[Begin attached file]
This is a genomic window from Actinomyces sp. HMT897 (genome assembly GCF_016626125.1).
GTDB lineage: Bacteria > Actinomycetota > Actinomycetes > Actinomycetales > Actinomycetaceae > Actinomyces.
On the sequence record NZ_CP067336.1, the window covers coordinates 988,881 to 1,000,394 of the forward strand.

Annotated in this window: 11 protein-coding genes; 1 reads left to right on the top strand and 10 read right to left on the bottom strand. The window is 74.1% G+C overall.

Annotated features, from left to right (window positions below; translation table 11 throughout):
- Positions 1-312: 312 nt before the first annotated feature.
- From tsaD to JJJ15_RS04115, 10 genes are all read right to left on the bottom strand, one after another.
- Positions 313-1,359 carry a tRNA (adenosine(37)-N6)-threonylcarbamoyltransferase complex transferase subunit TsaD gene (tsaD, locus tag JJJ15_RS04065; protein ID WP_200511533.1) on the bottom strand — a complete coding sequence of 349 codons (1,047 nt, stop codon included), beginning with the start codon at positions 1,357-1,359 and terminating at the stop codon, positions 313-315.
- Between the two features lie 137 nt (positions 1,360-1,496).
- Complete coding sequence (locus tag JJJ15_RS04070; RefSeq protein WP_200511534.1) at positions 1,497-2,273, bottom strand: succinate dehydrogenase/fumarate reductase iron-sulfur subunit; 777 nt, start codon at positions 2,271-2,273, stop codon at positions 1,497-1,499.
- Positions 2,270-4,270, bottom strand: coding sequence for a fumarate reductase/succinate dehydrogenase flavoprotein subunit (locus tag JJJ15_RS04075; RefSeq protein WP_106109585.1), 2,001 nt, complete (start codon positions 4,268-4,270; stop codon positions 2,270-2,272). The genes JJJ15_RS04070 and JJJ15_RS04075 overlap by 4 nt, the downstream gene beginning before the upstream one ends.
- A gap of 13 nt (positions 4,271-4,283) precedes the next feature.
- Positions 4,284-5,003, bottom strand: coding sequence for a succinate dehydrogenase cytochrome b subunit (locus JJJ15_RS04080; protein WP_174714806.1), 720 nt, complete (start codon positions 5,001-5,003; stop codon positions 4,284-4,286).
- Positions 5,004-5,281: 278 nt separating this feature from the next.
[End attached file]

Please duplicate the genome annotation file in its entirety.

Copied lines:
This is a genomic window from Actinomyces sp. HMT897 (genome assembly GCF_016626125.1).
GTDB lineage: Bacteria > Actinomycetota > Actinomycetes > Actinomycetales > Actinomycetaceae > Actinomyces.
On the sequence record NZ_CP067336.1, the window covers coordinates 988,881 to 1,000,394 of the forward strand.

Annotated in this window: 11 protein-coding genes; 1 reads left to right on the top strand and 10 read right to left on the bottom strand. The window is 74.1% G+C overall.

Annotated features, from left to right (window positions below; translation table 11 throughout):
- Positions 1-312: 312 nt before the first annotated feature.
- From tsaD to JJJ15_RS04115, 10 genes are all read right to left on the bottom strand, one after another.
- Positions 313-1,359 carry a tRNA (adenosine(37)-N6)-threonylcarbamoyltransferase complex transferase subunit TsaD gene (tsaD, locus tag JJJ15_RS04065; protein ID WP_200511533.1) on the bottom strand — a complete coding sequence of 349 codons (1,047 nt, stop codon included), beginning with the start codon at positions 1,357-1,359 and terminating at the stop codon, positions 313-315.
- Between the two features lie 137 nt (positions 1,360-1,496).
- Complete coding sequence (locus tag JJJ15_RS04070; RefSeq protein WP_200511534.1) at positions 1,497-2,273, bottom strand: succinate dehydrogenase/fumarate reductase iron-sulfur subunit; 777 nt, start codon at positions 2,271-2,273, stop codon at positions 1,497-1,499.
- Positions 2,270-4,270, bottom strand: coding sequence for a fumarate reductase/succinate dehydrogenase flavoprotein subunit (locus tag JJJ15_RS04075; RefSeq protein WP_106109585.1), 2,001 nt, complete (start codon positions 4,268-4,270; stop codon positions 2,270-2,272). The genes JJJ15_RS04070 and JJJ15_RS04075 overlap by 4 nt, the downstream gene beginning before the upstream one ends.
- A gap of 13 nt (positions 4,271-4,283) precedes the next feature.
- Positions 4,284-5,003, bottom strand: coding sequence for a succinate dehydrogenase cytochrome b subunit (locus JJJ15_RS04080; protein WP_174714806.1), 720 nt, complete (start codon positions 5,001-5,003; stop codon positions 4,284-4,286).
- Positions 5,004-5,281: 278 nt separating this feature from the next.